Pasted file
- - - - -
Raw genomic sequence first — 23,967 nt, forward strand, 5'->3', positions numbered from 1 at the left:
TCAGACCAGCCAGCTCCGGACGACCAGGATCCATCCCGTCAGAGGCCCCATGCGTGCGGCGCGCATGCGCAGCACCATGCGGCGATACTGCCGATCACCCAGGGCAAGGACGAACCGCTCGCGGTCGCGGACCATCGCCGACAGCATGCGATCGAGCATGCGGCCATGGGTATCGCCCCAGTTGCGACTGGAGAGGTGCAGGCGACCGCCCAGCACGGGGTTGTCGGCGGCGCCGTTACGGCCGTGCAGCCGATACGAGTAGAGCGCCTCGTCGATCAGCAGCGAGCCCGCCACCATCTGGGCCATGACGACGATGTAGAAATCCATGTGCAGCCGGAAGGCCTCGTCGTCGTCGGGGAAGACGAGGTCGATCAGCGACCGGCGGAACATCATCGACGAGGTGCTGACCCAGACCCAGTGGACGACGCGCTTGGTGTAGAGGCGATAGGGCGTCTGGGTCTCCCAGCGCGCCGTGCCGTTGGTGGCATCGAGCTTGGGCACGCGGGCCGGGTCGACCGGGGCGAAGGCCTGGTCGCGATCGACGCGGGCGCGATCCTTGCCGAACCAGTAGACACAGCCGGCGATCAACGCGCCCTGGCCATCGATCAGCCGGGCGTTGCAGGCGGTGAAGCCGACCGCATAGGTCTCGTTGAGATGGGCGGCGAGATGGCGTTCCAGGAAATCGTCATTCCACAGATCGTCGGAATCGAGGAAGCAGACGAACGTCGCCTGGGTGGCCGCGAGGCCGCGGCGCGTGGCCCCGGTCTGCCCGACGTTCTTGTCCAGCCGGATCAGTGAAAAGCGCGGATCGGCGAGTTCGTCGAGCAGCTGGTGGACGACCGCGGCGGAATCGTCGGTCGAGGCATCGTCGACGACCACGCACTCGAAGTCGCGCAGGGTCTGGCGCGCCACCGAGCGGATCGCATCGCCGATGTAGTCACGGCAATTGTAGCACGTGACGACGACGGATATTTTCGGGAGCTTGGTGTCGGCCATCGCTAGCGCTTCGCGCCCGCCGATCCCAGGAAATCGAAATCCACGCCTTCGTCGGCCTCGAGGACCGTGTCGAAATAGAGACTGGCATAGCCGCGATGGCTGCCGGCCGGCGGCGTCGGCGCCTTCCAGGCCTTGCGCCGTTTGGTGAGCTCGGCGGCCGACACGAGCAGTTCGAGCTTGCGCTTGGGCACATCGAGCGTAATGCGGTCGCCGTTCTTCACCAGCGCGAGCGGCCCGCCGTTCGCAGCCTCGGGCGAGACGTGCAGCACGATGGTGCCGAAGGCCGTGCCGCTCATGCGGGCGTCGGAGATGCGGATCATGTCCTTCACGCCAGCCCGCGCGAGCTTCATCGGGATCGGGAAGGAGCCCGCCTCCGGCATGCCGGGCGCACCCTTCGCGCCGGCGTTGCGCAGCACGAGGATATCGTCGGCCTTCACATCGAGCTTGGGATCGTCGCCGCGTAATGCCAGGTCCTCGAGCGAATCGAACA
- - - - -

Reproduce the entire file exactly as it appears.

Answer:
Raw genomic sequence first — 23,967 nt, forward strand, 5'->3', positions numbered from 1 at the left:
TCAGACCAGCCAGCTCCGGACGACCAGGATCCATCCCGTCAGAGGCCCCATGCGTGCGGCGCGCATGCGCAGCACCATGCGGCGATACTGCCGATCACCCAGGGCAAGGACGAACCGCTCGCGGTCGCGGACCATCGCCGACAGCATGCGATCGAGCATGCGGCCATGGGTATCGCCCCAGTTGCGACTGGAGAGGTGCAGGCGACCGCCCAGCACGGGGTTGTCGGCGGCGCCGTTACGGCCGTGCAGCCGATACGAGTAGAGCGCCTCGTCGATCAGCAGCGAGCCCGCCACCATCTGGGCCATGACGACGATGTAGAAATCCATGTGCAGCCGGAAGGCCTCGTCGTCGTCGGGGAAGACGAGGTCGATCAGCGACCGGCGGAACATCATCGACGAGGTGCTGACCCAGACCCAGTGGACGACGCGCTTGGTGTAGAGGCGATAGGGCGTCTGGGTCTCCCAGCGCGCCGTGCCGTTGGTGGCATCGAGCTTGGGCACGCGGGCCGGGTCGACCGGGGCGAAGGCCTGGTCGCGATCGACGCGGGCGCGATCCTTGCCGAACCAGTAGACACAGCCGGCGATCAACGCGCCCTGGCCATCGATCAGCCGGGCGTTGCAGGCGGTGAAGCCGACCGCATAGGTCTCGTTGAGATGGGCGGCGAGATGGCGTTCCAGGAAATCGTCATTCCACAGATCGTCGGAATCGAGGAAGCAGACGAACGTCGCCTGGGTGGCCGCGAGGCCGCGGCGCGTGGCCCCGGTCTGCCCGACGTTCTTGTCCAGCCGGATCAGTGAAAAGCGCGGATCGGCGAGTTCGTCGAGCAGCTGGTGGACGACCGCGGCGGAATCGTCGGTCGAGGCATCGTCGACGACCACGCACTCGAAGTCGCGCAGGGTCTGGCGCGCCACCGAGCGGATCGCATCGCCGATGTAGTCACGGCAATTGTAGCACGTGACGACGACGGATATTTTCGGGAGCTTGGTGTCGGCCATCGCTAGCGCTTCGCGCCCGCCGATCCCAGGAAATCGAAATCCACGCCTTCGTCGGCCTCGAGGACCGTGTCGAAATAGAGACTGGCATAGCCGCGATGGCTGCCGGCCGGCGGCGTCGGCGCCTTCCAGGCCTTGCGCCGTTTGGTGAGCTCGGCGGCCGACACGAGCAGTTCGAGCTTGCGCTTGGGCACATCGAGCGTAATGCGGTCGCCGTTCTTCACCAGCGCGAGCGGCCCGCCGTTCGCAGCCTCGGGCGAGACGTGCAGCACGATGGTGCCGAAGGCCGTGCCGCTCATGCGGGCGTCGGAGATGCGGATCATGTCCTTCACGCCAGCCCGCGCGAGCTTCATCGGGATCGGGAAGGAGCCCGCCTCCGGCATGCCGGGCGCACCCTTCGCGCCGGCGTTGCGCAGCACGAGGATATCGTCGGCCTTCACATCGAGCTTGGGATCGTCGCCGCGTAATGCCAGGTCCTCGAGCGAATCGAACA